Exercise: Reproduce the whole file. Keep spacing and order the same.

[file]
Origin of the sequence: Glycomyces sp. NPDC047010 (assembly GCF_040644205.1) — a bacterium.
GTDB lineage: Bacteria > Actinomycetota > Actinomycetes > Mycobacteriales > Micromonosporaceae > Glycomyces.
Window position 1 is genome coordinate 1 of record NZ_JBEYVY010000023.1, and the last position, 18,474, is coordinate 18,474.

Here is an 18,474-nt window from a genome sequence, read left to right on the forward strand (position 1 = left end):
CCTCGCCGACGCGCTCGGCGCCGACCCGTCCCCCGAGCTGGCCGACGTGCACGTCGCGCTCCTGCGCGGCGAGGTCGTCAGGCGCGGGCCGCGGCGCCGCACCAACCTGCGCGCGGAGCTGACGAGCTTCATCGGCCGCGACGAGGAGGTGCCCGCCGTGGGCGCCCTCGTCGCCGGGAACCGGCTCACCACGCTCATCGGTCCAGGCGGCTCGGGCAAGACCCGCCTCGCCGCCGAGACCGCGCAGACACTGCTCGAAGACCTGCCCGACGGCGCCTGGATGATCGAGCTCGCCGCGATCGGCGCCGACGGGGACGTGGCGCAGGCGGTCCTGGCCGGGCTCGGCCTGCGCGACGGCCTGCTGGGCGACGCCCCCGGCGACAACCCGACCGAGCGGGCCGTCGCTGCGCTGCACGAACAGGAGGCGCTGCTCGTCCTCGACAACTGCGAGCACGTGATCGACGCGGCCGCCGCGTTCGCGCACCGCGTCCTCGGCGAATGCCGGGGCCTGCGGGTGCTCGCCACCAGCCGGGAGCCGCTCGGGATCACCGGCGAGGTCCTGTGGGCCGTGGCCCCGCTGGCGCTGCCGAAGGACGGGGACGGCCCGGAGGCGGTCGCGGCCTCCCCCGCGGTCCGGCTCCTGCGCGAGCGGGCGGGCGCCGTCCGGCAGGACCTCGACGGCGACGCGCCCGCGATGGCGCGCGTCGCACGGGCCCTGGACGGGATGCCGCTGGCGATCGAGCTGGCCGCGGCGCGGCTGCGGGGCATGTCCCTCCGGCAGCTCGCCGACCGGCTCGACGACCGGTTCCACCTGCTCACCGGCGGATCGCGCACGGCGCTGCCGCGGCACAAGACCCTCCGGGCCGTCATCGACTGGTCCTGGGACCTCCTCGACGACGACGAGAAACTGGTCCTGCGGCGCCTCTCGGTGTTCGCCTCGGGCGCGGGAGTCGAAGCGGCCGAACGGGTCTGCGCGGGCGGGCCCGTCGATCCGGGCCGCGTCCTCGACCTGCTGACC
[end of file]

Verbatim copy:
Origin of the sequence: Glycomyces sp. NPDC047010 (assembly GCF_040644205.1) — a bacterium.
GTDB lineage: Bacteria > Actinomycetota > Actinomycetes > Mycobacteriales > Micromonosporaceae > Glycomyces.
Window position 1 is genome coordinate 1 of record NZ_JBEYVY010000023.1, and the last position, 18,474, is coordinate 18,474.

Here is an 18,474-nt window from a genome sequence, read left to right on the forward strand (position 1 = left end):
CCTCGCCGACGCGCTCGGCGCCGACCCGTCCCCCGAGCTGGCCGACGTGCACGTCGCGCTCCTGCGCGGCGAGGTCGTCAGGCGCGGGCCGCGGCGCCGCACCAACCTGCGCGCGGAGCTGACGAGCTTCATCGGCCGCGACGAGGAGGTGCCCGCCGTGGGCGCCCTCGTCGCCGGGAACCGGCTCACCACGCTCATCGGTCCAGGCGGCTCGGGCAAGACCCGCCTCGCCGCCGAGACCGCGCAGACACTGCTCGAAGACCTGCCCGACGGCGCCTGGATGATCGAGCTCGCCGCGATCGGCGCCGACGGGGACGTGGCGCAGGCGGTCCTGGCCGGGCTCGGCCTGCGCGACGGCCTGCTGGGCGACGCCCCCGGCGACAACCCGACCGAGCGGGCCGTCGCTGCGCTGCACGAACAGGAGGCGCTGCTCGTCCTCGACAACTGCGAGCACGTGATCGACGCGGCCGCCGCGTTCGCGCACCGCGTCCTCGGCGAATGCCGGGGCCTGCGGGTGCTCGCCACCAGCCGGGAGCCGCTCGGGATCACCGGCGAGGTCCTGTGGGCCGTGGCCCCGCTGGCGCTGCCGAAGGACGGGGACGGCCCGGAGGCGGTCGCGGCCTCCCCCGCGGTCCGGCTCCTGCGCGAGCGGGCGGGCGCCGTCCGGCAGGACCTCGACGGCGACGCGCCCGCGATGGCGCGCGTCGCACGGGCCCTGGACGGGATGCCGCTGGCGATCGAGCTGGCCGCGGCGCGGCTGCGGGGCATGTCCCTCCGGCAGCTCGCCGACCGGCTCGACGACCGGTTCCACCTGCTCACCGGCGGATCGCGCACGGCGCTGCCGCGGCACAAGACCCTCCGGGCCGTCATCGACTGGTCCTGGGACCTCCTCGACGACGACGAGAAACTGGTCCTGCGGCGCCTCTCGGTGTTCGCCTCGGGCGCGGGAGTCGAAGCGGCCGAACGGGTCTGCGCGGGCGGGCCCGTCGATCCGGGCCGCGTCCTCGACCTGCTGACC